Wednesday, September 21, 2005

Meet You in Hell

Meet You in Hell is the story of the relationship between Andrew Carnegie and Henry Clay Frick, two of the most prominent industrialists in American history. Partners for decades, they turned bitter rivals, so bitter that when Carnegie tried to reconcile with Frick in the last years of his life, Frick's response (to Carnegie's personal assistant) was "Tell him that I'll meet him in hell."

Damn. Haters are bringing me down.

What this book also focuses on is the early years of the American labor movement and the battles between labor and management. Included is an excellent and thorough recounting of the Homestead steel mill strike in 1892, a disastrous confrontation that (among other things) escalated into a large scale shootout with multiple fatalities.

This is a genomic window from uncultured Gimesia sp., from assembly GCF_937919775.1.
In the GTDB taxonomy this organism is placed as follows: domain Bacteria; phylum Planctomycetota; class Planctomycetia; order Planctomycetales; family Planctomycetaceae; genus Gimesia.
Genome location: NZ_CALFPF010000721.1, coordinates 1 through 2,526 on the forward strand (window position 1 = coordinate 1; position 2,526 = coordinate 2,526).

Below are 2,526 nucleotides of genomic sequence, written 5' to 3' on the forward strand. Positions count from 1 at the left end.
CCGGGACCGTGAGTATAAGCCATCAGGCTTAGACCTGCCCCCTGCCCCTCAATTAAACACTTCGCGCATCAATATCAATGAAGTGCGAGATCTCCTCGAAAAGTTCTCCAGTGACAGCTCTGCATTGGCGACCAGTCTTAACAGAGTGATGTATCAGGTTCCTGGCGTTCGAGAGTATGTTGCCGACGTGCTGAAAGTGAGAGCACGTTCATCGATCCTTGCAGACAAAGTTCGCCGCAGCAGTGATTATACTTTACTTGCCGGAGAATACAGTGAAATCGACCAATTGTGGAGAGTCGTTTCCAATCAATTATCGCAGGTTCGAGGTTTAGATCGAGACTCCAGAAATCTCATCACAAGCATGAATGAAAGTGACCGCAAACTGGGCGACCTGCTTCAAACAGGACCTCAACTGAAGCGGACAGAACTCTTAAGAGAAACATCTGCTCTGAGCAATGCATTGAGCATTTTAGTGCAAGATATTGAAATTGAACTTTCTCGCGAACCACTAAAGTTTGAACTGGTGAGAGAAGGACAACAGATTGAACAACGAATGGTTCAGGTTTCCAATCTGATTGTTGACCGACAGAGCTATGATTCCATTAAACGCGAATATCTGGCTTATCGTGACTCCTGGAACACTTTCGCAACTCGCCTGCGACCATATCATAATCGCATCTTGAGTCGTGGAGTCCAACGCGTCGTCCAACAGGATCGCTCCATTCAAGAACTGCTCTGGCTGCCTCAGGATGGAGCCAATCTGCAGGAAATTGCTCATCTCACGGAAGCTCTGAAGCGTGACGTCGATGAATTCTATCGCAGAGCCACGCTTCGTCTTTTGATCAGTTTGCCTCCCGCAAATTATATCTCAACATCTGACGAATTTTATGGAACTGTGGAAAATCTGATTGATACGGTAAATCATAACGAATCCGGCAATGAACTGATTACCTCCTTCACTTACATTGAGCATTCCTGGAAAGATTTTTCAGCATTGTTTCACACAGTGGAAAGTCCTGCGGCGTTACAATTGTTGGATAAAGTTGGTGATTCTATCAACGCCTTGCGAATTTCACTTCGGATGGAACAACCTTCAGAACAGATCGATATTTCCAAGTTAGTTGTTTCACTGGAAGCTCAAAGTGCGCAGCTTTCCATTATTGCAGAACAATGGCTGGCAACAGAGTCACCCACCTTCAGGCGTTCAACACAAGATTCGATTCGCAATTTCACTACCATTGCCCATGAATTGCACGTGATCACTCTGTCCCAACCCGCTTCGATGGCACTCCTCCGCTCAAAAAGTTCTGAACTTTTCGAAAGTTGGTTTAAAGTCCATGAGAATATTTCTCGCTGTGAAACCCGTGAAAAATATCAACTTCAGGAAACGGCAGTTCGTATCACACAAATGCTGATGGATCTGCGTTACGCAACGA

It's a terrific read, very intense, and full of the sense of dislocation you get when you read about centuries past. Here are a few random facts that I picked up from the book:
--In the 1860's there were less than 30,000 miles of railroad track in the U.S. By the 1890's there were over 160,000.
--In the 1880's, 21.5% of children born in the U.S. did not live to see their first birthday.
--A person born in 1880 had a life expectancy of forty-six.

More evidence that the twenty-first century does, in fact, rock.

Site Meter